4.

Define the term ‘mutually exclusive projects’ and provide a simple example. Outline and justify the basic net present value rule applicable to them. How should this rule be modified when such projects have unequal lives? Two projects are said to be mutually exclusive if the selection of one project will automatically preclude the other project from being selected. This can be generalised to an n-project case. If a company owns land on which it can build either a factory or a warehouse, these two projects are said to be mutually exclusive because if a decision is made to build the factory, it is then impossible for the company to build the warehouse. The NPV rule for mutually exclusive projects with equal lives is to choose the project that gives the largest positive NPV. By choosing the project with the largest positive NPV, the company’s market value is maximised.

Solutions to problems

1.

Compare machines over a life of 10 years. Assume zero scrap value in each case. Continue to operate old machine: Net cash flow = $10 000 – $7 000 = $3 000 per year 1 1 (1.10)10 NPV = $3 000 0.10 = $18 434 Purchase new machine now: Cost = $16 000 Disposal value of old machine = $1 000 Net cash flow = $11 000 – $5 000 = $6000 NPV

1 1 (1.10)10 = –$16 000 + $1 000 + $6 000 0.10 = $21 867

As the NPV of purchasing the new machine exceeds the NPV of continuing to operate the old machine, the new machine should be purchased now. 2. The aim is to minimise the NPV of cash outflows.

(a) Assuming a 10% required rate of return: Machine A 1 1 (1.10)10 NPV = –$50 000 – $20 000 0.10 = –$172 891 Machine B

1 1 (1.10)10 NPV = –$85 000 – $15 000 0.10 = –$177 169 Decision: Choose A

(b) Assuming a 7% required rate of return: Machine A 1 1 (1.07 ) 10 NPV = –$50 000 – $20 000 0.07 = –$190 472 Machine B 1 1 (1.07 ) 10 NPV = –$85 000 – $15 000 0.07 = –$190 354 Decision: Choose B

1 1 (1.10)12 = Savings: $20 000 0.10 less Expenditure: Initial outlay Overhaul after 2 years $3 000/(1.10)2 Overhaul after 4 years $3 000/(1.10)4 Overhaul after 6 years $3 000/(1.10)6 Overhaul after 8 years $3 000/(1.10)8 Overhaul after 10 years $3 000/(1.10)10 Net present value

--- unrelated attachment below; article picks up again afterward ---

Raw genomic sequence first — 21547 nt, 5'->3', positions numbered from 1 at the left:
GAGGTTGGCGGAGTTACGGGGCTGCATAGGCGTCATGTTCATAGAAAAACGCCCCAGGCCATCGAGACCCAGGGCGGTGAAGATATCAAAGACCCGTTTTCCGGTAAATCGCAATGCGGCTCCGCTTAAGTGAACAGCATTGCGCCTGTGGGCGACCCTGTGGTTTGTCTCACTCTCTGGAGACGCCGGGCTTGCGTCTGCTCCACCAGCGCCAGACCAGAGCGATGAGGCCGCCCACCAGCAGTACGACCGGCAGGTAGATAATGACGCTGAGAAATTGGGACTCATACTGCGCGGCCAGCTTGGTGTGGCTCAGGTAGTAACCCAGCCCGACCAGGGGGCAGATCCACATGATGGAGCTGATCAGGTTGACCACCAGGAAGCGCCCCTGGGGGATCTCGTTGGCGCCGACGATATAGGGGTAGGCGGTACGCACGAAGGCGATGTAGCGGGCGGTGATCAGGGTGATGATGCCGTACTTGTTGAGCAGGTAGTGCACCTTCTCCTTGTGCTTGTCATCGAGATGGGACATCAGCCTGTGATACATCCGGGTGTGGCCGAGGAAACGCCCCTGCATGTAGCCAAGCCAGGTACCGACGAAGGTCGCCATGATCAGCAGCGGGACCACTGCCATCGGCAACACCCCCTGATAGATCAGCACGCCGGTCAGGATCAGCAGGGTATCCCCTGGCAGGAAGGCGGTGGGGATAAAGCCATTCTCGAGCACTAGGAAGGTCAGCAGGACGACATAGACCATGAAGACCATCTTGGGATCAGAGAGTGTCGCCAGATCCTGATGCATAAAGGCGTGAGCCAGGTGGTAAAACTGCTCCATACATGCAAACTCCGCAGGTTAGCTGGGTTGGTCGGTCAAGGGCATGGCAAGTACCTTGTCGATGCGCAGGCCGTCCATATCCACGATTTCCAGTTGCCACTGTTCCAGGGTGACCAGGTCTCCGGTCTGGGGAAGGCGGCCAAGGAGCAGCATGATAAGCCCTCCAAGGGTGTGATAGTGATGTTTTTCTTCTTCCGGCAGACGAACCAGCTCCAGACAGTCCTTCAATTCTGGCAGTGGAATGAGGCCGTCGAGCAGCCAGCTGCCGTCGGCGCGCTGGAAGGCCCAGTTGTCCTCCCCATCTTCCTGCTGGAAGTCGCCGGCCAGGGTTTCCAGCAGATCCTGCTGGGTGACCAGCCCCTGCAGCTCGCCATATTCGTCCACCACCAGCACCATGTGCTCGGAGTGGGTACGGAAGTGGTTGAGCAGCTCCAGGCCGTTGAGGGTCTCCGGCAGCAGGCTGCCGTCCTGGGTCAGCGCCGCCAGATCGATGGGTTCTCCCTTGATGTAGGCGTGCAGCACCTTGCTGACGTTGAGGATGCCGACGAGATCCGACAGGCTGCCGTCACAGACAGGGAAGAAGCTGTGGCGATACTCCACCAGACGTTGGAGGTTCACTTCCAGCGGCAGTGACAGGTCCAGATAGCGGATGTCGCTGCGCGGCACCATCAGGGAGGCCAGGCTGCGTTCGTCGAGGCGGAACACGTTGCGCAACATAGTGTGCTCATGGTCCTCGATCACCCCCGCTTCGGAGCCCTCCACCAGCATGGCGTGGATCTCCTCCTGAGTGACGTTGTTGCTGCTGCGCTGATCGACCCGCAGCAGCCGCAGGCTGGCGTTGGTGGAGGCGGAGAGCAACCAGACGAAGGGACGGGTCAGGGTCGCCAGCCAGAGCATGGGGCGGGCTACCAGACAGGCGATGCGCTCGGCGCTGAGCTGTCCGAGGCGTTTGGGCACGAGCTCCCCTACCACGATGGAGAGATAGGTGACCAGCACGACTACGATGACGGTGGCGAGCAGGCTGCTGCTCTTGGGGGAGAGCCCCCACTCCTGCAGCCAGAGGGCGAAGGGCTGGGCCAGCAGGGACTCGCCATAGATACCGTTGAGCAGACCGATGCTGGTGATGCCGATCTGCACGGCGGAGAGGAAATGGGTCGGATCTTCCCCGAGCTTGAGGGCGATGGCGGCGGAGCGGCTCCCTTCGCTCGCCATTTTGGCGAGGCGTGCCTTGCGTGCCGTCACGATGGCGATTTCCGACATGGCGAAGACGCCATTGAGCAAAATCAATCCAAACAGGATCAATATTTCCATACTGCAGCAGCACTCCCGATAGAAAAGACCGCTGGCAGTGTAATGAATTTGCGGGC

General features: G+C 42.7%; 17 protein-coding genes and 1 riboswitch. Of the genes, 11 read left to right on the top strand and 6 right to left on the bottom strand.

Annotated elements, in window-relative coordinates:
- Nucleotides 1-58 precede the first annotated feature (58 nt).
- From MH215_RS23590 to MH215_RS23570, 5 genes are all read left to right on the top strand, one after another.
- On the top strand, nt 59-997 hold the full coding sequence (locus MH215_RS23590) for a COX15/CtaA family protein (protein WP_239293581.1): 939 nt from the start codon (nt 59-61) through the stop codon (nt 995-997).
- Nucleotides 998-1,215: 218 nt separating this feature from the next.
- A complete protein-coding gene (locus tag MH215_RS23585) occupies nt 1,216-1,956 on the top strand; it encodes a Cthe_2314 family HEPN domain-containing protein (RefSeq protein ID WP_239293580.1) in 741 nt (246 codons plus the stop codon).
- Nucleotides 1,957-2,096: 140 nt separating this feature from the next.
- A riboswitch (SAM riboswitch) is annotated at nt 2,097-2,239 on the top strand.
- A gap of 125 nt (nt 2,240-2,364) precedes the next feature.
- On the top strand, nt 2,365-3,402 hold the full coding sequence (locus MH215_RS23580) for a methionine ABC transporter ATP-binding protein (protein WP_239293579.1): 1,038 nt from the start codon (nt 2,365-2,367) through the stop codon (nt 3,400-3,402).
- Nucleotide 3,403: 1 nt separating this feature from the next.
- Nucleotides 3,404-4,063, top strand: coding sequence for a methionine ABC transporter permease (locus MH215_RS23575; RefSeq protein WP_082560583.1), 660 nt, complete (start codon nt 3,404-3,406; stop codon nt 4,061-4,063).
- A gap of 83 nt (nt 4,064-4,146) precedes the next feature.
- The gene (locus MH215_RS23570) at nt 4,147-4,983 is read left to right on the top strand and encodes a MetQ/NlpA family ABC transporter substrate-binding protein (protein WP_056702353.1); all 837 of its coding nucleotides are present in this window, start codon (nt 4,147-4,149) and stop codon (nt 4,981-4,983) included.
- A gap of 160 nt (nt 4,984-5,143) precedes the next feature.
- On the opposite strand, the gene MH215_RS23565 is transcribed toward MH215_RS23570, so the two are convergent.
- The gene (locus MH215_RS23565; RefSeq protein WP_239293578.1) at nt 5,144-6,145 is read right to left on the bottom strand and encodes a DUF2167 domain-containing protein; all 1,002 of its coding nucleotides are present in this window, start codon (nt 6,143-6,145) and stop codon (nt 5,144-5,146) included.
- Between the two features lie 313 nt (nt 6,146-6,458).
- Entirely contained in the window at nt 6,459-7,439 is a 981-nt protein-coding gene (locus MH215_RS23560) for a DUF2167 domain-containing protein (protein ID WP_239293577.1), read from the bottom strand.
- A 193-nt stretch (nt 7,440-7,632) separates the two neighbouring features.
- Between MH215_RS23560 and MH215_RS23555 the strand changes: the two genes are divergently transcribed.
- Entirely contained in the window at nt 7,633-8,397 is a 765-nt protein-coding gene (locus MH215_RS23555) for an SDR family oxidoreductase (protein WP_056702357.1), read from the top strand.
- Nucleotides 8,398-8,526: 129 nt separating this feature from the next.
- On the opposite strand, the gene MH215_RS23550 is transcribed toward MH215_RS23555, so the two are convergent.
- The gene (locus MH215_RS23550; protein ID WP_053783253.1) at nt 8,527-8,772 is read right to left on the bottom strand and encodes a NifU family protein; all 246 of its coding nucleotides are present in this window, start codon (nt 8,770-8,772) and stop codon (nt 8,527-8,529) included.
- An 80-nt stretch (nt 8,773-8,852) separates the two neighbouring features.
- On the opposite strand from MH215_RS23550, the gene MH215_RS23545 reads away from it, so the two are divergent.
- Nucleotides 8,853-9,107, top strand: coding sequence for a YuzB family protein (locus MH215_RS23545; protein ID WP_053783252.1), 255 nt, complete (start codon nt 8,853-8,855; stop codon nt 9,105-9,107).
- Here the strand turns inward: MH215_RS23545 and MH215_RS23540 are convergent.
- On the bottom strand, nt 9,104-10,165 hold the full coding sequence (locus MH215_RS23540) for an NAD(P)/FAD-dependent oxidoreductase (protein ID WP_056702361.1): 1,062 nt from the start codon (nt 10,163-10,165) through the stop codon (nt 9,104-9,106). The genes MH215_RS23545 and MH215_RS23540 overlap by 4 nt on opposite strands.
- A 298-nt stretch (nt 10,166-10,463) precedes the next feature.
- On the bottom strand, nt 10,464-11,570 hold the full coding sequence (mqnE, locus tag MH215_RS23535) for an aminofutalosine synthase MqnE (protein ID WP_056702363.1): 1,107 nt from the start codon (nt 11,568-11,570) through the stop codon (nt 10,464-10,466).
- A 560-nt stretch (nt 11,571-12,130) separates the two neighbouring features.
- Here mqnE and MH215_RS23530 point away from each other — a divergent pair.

3.

$136 274

–$125 000 –$ 2 479 –$ 2 049 –$ 1 693 –$ 1 400 –$ 1 157 $ 2 496

Decision: As the net present value is positive, the equipment should be purchased. 4. Cash flows ($) associated with the project Year Land Farm buildings Farm equipment Current assets Sales Expenses 0 –1 000 000 –200 000 –400 000 –250 000 1 2 ... 10 500 000 50 000 0 250 000 2 480 000 2 200 000

2 480 000 2 200 000

2 480 000 2 200 000 $ = (1 850 000) = 1 720 479 = $308 435 $178 914

Calculation of net present value: Initial outlay Present value of annual net cash flow ($2 480 000 – $2 200 000) Residual value and recovery of current assets $800 000/(1.10)10 Net present value Decision: The project is acceptable. 6.

If continue to operate old machine $ (a) Initial cost not relevant (b) Disposal value of old machine not relevant 1 1 (1.10) 3 (c) Operating costs (22 000) 0.10 = (54 711) (54 711)

If purchase machine $ (60 000) 15 000 1 1 (1.10) 3 (11 000) 0.10 = (27 355) (72 355)

Decision: Continue to operate the old machine which has a lower net present value cost. 7. (a) Replace in 5 years’ time: $

1 1 (1.1) 5 Net cash flow: 10 $100 000 0.10 plus Residual value at the end of 5 years: less Cash outflow: Net present value:

=

3 790 787

0 0 3 790 787

Replace now Present value of net cash flows: 1 1 (1.1) 5 5 $1 000 000 = 0.10 Proceeds from sale of piston aircraft: 10 $10 000 = Present value of residual value of turboprops